Monday, December 18, 2006

Young H. Kwon, MD PhD, John H. Fingert, MD PhD, and Emily C. Greenlee, MD

About the Authors



Young H. Kwon, MD PhD, is an Associate Professor of Ophthalmology, specializing in glaucoma. He teaches glaucoma to medical students, resident and fellow physicians, and is interested in educating the public about glaucoma. His research interests include computer diagnosis of glaucoma, development of slow-release glaucoma medications, and cell biology of glaucoma.

John H. Fingert, MD PhD is an Assistant Professor specializing in medical glaucoma. His research interests include the molecular genetics of and genetic testing for inherited eye diseases.

Emily Greenlee, MD is an Assistant Professor specializing in glaucoma and comprehensive ophthalmology. Her primary practice site is at the VA Medical Center in Iowa City.

4 Comments:

My wife is Asian, 56 years of age, and was recently told she has narrow angles. She was scheduled for a Laser Peripheral Iridotomy in both eyes (one at a time). We canceled at the last minute cause we are worried about complications from the treatment. What are the chances she might ever develop ACG? Should she have the procedure or not? Currently she has no symptoms and is healthy. We are also concerned cause she has dark irides which we learned are harder to treat. Any additional info is welcome. Email me at kheberle@bellsouth.net

9:54 AM  
Blogger MedRounds Publications said...

Narrow angle is a condition that can lead to acute or chronic angle closure glaucoma, which can lead to vision loss. When an ophthalmologist sees a narrow angle judged to be at risk for angle closure, he/she usually recommends a laser iridotomy to prevent pupillary block glaucoma.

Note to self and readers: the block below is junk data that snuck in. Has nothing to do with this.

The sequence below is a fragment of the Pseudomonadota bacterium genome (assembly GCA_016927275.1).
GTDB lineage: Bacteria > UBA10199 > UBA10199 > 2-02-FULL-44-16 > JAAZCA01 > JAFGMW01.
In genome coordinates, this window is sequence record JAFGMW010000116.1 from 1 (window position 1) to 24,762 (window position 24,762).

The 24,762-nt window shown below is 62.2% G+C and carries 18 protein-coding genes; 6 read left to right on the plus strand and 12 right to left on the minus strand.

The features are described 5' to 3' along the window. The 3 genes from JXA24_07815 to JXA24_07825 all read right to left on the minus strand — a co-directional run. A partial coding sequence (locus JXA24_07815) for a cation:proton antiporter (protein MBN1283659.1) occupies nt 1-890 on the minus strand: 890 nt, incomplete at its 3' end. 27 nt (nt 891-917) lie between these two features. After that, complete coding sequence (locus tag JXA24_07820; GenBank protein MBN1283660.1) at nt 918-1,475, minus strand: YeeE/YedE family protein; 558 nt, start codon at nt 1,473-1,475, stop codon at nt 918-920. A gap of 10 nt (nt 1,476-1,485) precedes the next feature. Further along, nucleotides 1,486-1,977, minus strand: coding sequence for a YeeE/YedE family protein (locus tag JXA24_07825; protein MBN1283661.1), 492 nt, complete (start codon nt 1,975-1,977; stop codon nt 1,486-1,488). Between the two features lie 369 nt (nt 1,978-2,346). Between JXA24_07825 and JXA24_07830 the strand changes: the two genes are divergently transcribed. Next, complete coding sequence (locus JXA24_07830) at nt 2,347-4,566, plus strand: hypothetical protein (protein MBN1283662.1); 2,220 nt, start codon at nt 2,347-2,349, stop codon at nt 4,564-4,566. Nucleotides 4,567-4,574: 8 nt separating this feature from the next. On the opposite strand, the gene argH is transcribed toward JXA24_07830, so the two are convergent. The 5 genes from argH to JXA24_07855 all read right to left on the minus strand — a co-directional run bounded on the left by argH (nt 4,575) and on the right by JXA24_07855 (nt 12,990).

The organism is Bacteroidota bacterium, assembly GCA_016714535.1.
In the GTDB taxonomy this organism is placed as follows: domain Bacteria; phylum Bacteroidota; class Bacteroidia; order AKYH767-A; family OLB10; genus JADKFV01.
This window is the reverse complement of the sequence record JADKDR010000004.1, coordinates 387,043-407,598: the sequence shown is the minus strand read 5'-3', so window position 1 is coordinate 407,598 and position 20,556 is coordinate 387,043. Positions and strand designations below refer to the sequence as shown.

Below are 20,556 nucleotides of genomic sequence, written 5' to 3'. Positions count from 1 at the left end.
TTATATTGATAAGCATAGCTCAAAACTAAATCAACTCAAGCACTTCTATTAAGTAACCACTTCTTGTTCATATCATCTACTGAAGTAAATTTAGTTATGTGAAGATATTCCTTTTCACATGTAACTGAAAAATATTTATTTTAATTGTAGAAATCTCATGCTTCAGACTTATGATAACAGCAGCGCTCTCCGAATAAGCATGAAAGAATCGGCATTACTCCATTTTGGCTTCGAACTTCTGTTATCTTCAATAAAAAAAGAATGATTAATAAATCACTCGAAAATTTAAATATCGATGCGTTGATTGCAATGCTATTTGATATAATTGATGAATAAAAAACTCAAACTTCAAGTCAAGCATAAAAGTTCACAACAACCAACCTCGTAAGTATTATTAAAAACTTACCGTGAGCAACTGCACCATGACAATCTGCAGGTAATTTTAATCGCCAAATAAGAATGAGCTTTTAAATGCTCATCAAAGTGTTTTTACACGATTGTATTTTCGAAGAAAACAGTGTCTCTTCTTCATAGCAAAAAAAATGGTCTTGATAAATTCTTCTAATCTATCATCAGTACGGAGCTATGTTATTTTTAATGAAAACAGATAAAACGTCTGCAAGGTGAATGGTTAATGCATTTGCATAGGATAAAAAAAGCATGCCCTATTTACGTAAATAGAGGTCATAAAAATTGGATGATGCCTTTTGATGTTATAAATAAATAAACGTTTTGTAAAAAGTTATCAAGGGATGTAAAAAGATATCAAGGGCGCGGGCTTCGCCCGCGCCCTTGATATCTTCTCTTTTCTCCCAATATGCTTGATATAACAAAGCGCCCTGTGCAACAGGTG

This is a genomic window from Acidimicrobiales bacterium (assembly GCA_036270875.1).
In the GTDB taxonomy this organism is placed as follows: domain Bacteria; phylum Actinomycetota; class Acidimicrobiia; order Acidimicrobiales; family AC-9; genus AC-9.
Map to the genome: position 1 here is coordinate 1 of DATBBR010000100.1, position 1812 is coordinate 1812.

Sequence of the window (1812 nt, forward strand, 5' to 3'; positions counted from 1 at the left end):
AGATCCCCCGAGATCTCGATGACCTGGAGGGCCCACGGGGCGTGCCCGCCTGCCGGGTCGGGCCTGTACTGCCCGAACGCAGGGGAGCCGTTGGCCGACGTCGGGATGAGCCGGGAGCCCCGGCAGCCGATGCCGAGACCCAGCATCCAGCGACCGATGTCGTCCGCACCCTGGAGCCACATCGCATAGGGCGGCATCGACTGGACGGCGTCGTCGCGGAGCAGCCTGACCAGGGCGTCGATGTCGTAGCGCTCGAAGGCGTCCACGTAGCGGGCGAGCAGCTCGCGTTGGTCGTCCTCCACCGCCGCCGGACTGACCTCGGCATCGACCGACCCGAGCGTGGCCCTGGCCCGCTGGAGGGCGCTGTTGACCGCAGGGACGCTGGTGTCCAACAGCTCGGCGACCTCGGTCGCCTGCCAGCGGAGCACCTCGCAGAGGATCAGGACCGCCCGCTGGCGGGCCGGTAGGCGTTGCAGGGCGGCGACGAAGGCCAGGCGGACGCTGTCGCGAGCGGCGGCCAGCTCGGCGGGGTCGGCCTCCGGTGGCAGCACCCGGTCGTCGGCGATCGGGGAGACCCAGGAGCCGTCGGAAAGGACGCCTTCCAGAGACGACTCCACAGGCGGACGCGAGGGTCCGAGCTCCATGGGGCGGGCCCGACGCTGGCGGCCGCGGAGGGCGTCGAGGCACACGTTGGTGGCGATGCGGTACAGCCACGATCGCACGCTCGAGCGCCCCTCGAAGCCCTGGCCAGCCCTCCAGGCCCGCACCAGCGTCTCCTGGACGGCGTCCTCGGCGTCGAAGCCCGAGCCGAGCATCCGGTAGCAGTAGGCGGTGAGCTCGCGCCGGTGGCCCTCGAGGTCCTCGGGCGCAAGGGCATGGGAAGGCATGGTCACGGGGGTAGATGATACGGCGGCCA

If you don't feel comfortable with the opinion of the first doctor, I would encourage that she seek a second opinion from a reputable ophthalmologist in your area.

Young H. Kwon, MD PhD

1:20 AM  
Anonymous Anonymous said...

My father, Asian, age 69, very healthy, has glaucoma. On his first visit, his L-eye pressure was 64 and R-eye pressure was 53. After Dr. prescribe him some eye drops & went back in 2 days, his eyes pressure were 27 on Left & 17 on the right. The doctor suggested trabeculectomy to be done in one week. Should he have the surgery or continue taking medications due to the tremendous drop in pressures? Any comments/info are greatly appreciated or email vangm1017@yahoo.com. Thanks.

10:24 AM  
Blogger MedRounds Publications said...

I agree that your father had a substantial response to the glaucoma medications given. However, only the treating physician who has an intimate knowledge of your father's eye condition is able to make recommendations regarding specific treatments for your father. If you are not comfortable with the recommendation, you can always consider obtaining a second opinion.

Thank you.

Young H. Kwon, MD PhD

8:40 PM  

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